The Self – Its Dramatic Paradox

When I understood what I’m about to share, I experienced a dramatic shift in my understanding of psychology. Not only that, everything that has ever happened in my life acquired a new perspective.

I constantly see people using the term “Self”, but I rarely see someone discussing its polarities.  

Let’s begin with a quote:

“We know that ultimately all conflicts are created not only by, let us say, a wrong conscious attitude, but by the unconscious itself, in order to reunite the opposites on a higher level”. (Alchemical Active Imagination – Marie Von Franz, p.85)

So, our Psyche is a self-regulating system and is constantly striving to become whole. Its center is what we call the Self

We know that Consciousness and Unconscious have a compensatory/ complementary relationship. And the Unconscious will constantly react to our Conscious Attitude. 

Neurosis can also be understood as self-division, a conflict between our conscious mind and the unconscious.

The thing is, we experience these conflicts, and feelings like anxiety and depression, because the way we’ve been conducting our life, and our behaviors, are far away from the Self.

In other words, the way we right now wounds our essence.

And this is what made my mind explode… 

Ultimately we create our own conflicts (or, rather the Unconscious/ Self creates it) because we’re deviating from our center.

The Self knows what we’re meant to do and become, and whenever we wrong our essence, the Self will do everything it can to realign us. 

So Neurosis is a calling from the Self trying to bring us together again.

Here’s a more thorough explanation: 

The Self “[…] Contains conflicting and disintegrating tendencies at the same time

The disintegrating tendencies may result in psychosis if the unconscious and consciousness clash, for then the conflict has prevailed and the person falls into all those parts which are hostile to each other, as, for instance, when the psychotic person hears different voices that quarrel with each other. On the other hand, we also know that the unconscious contains synthesizing or integrating tendencies, which issue from that regulating center which Jung calls the Self.

The Self is the center of integrating tendencies and of healing within the unconscious, so we can say that in that way we still proceed exactly like the alchemists. We try to remove the enmity between the elements, not by discarding it, but by forcing people to have it out with their own conflicts, to confront themselves with their own conflicts instead of just letting them happen in the unconscious, and by supporting the integrating tendency of the unconscious. If somebody has dreams that propose a solution, we proceed by making those dreams and their tendencies rise into consciousness and supporting and encouraging, so to speak, the integrating tendencies. Very often in such dream motifs one sees the enmity of the elements as animals fighting: as in many fairy tales and myths, a bird and a snake fight, or two birds, or two dogs are locked together in a fight. Fighting animals always refer to a conflict within the unconscious itself, when two instinctual tendencies within the unconscious lock horns. If consciousness steps in, then the conflict changes. (Alchemical Active Imagination – Marie Von Franz, p.90)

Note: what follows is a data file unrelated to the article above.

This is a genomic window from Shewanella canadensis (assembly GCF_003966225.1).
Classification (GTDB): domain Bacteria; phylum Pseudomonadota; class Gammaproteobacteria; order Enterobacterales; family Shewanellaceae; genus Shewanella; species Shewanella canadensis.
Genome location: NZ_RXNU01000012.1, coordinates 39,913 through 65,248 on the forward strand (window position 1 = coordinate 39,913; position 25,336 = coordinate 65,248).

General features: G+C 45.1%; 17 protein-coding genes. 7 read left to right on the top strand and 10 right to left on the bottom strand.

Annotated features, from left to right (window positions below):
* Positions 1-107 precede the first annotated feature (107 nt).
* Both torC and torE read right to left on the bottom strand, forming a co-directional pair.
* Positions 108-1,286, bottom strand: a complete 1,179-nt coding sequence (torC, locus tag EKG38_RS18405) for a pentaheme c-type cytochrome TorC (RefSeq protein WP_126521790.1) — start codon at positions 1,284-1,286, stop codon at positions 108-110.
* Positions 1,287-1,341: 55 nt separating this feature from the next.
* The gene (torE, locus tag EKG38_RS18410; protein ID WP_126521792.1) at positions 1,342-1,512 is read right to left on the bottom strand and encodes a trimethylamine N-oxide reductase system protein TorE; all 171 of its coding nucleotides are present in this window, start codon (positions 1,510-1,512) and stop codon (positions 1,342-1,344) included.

So contrary to popular belief, the solution for our conflicts doesn’t lie in the Unconscious, but in transforming our Conscious Attitude (beliefs and behaviors).

And here’s a tricky part…

Because we’re only able to do that by confronting what is making us sick. Part of the conflict exists in our Consciousness, but the other half lies in the Unconscious. So we must dive deep in order to retrieve the forsaken parts.

Part of you wants to go to the right, but the other wants to go left.

That’s why it’s a paradox, and we must give voice to the symptom, and establish a dialogue with it. The other half of us contains crucial information, and it’s eager to tell us what we’ve been neglecting.

Obviously, this process isn’t always pleasant, it’s a rollercoaster of emotions. We might feel guilty, and in absolute despair having to deal with things we’ve been running from our whole lives. But it can also be wonderful as new parts of our personality unravel, and so we can finally feel at peace.

Slowly, but surely, the solution emerges as a third and new way, containing both parts of the conflict. A new synthesis of the personality (this is also called the transcendent function).

And this solution is always particular to someone’s individuality. The Self guides this whole process, and by engaging our Consciousness we’re able to create and realize our authentic path.

This dramatically changed how I experience inner conflicts. Certainly, they haven’t become pleasant, but knowing that my personality wants to grow and that I’m capable of much more, fills me with hope, and strength to continue on my journey. 

Not only that, this changes my view of every person who comes to be analyzed. When I see their conflicts, I know that there’s something wonderful waiting to flourish, we just need to take one more step…

Read this one next – How To Do Shadow Work

Rafael Krüger

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